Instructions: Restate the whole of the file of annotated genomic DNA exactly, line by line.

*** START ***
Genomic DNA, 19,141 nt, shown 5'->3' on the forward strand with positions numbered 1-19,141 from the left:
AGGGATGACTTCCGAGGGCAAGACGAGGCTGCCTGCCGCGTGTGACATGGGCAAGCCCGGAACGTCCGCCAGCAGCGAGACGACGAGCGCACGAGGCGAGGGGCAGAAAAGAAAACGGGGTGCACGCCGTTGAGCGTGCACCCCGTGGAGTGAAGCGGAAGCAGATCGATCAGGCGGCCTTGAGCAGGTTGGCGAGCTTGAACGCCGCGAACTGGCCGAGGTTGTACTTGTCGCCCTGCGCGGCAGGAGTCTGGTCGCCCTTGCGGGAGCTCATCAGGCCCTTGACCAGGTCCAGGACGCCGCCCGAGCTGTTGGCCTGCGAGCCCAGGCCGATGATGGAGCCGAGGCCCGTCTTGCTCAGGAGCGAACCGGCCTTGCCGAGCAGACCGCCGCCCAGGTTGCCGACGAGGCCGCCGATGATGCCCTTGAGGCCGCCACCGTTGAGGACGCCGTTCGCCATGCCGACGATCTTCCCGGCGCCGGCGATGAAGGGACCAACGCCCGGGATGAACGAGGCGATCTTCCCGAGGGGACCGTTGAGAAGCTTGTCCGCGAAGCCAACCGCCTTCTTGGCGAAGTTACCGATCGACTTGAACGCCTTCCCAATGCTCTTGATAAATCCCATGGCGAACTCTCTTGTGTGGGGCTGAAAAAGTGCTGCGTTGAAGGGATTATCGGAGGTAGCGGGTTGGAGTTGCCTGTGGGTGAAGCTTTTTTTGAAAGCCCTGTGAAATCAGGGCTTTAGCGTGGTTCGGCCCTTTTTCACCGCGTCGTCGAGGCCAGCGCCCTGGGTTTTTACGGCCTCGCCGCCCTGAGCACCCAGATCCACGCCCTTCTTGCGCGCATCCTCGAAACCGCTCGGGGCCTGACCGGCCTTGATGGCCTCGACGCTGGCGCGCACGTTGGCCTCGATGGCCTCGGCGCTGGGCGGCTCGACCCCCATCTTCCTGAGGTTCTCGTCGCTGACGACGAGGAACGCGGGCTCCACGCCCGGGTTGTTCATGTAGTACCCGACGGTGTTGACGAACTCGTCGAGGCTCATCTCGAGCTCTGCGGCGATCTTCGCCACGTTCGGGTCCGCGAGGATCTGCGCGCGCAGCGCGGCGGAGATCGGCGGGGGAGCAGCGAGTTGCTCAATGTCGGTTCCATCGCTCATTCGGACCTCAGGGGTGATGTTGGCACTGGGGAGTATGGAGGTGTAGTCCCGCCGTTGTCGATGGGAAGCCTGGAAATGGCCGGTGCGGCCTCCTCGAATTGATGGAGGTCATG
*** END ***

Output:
Genomic DNA, 19,141 nt, shown 5'->3' on the forward strand with positions numbered 1-19,141 from the left:
AGGGATGACTTCCGAGGGCAAGACGAGGCTGCCTGCCGCGTGTGACATGGGCAAGCCCGGAACGTCCGCCAGCAGCGAGACGACGAGCGCACGAGGCGAGGGGCAGAAAAGAAAACGGGGTGCACGCCGTTGAGCGTGCACCCCGTGGAGTGAAGCGGAAGCAGATCGATCAGGCGGCCTTGAGCAGGTTGGCGAGCTTGAACGCCGCGAACTGGCCGAGGTTGTACTTGTCGCCCTGCGCGGCAGGAGTCTGGTCGCCCTTGCGGGAGCTCATCAGGCCCTTGACCAGGTCCAGGACGCCGCCCGAGCTGTTGGCCTGCGAGCCCAGGCCGATGATGGAGCCGAGGCCCGTCTTGCTCAGGAGCGAACCGGCCTTGCCGAGCAGACCGCCGCCCAGGTTGCCGACGAGGCCGCCGATGATGCCCTTGAGGCCGCCACCGTTGAGGACGCCGTTCGCCATGCCGACGATCTTCCCGGCGCCGGCGATGAAGGGACCAACGCCCGGGATGAACGAGGCGATCTTCCCGAGGGGACCGTTGAGAAGCTTGTCCGCGAAGCCAACCGCCTTCTTGGCGAAGTTACCGATCGACTTGAACGCCTTCCCAATGCTCTTGATAAATCCCATGGCGAACTCTCTTGTGTGGGGCTGAAAAAGTGCTGCGTTGAAGGGATTATCGGAGGTAGCGGGTTGGAGTTGCCTGTGGGTGAAGCTTTTTTTGAAAGCCCTGTGAAATCAGGGCTTTAGCGTGGTTCGGCCCTTTTTCACCGCGTCGTCGAGGCCAGCGCCCTGGGTTTTTACGGCCTCGCCGCCCTGAGCACCCAGATCCACGCCCTTCTTGCGCGCATCCTCGAAACCGCTCGGGGCCTGACCGGCCTTGATGGCCTCGACGCTGGCGCGCACGTTGGCCTCGATGGCCTCGGCGCTGGGCGGCTCGACCCCCATCTTCCTGAGGTTCTCGTCGCTGACGACGAGGAACGCGGGCTCCACGCCCGGGTTGTTCATGTAGTACCCGACGGTGTTGACGAACTCGTCGAGGCTCATCTCGAGCTCTGCGGCGATCTTCGCCACGTTCGGGTCCGCGAGGATCTGCGCGCGCAGCGCGGCGGAGATCGGCGGGGGAGCAGCGAGTTGCTCAATGTCGGTTCCATCGCTCATTCGGACCTCAGGGGTGATGTTGGCACTGGGGAGTATGGAGGTGTAGTCCCGCCGTTGTCGATGGGAAGCCTGGAAATGGCCGGTGCGGCCTCCTCGAATTGATGGAGGTCATG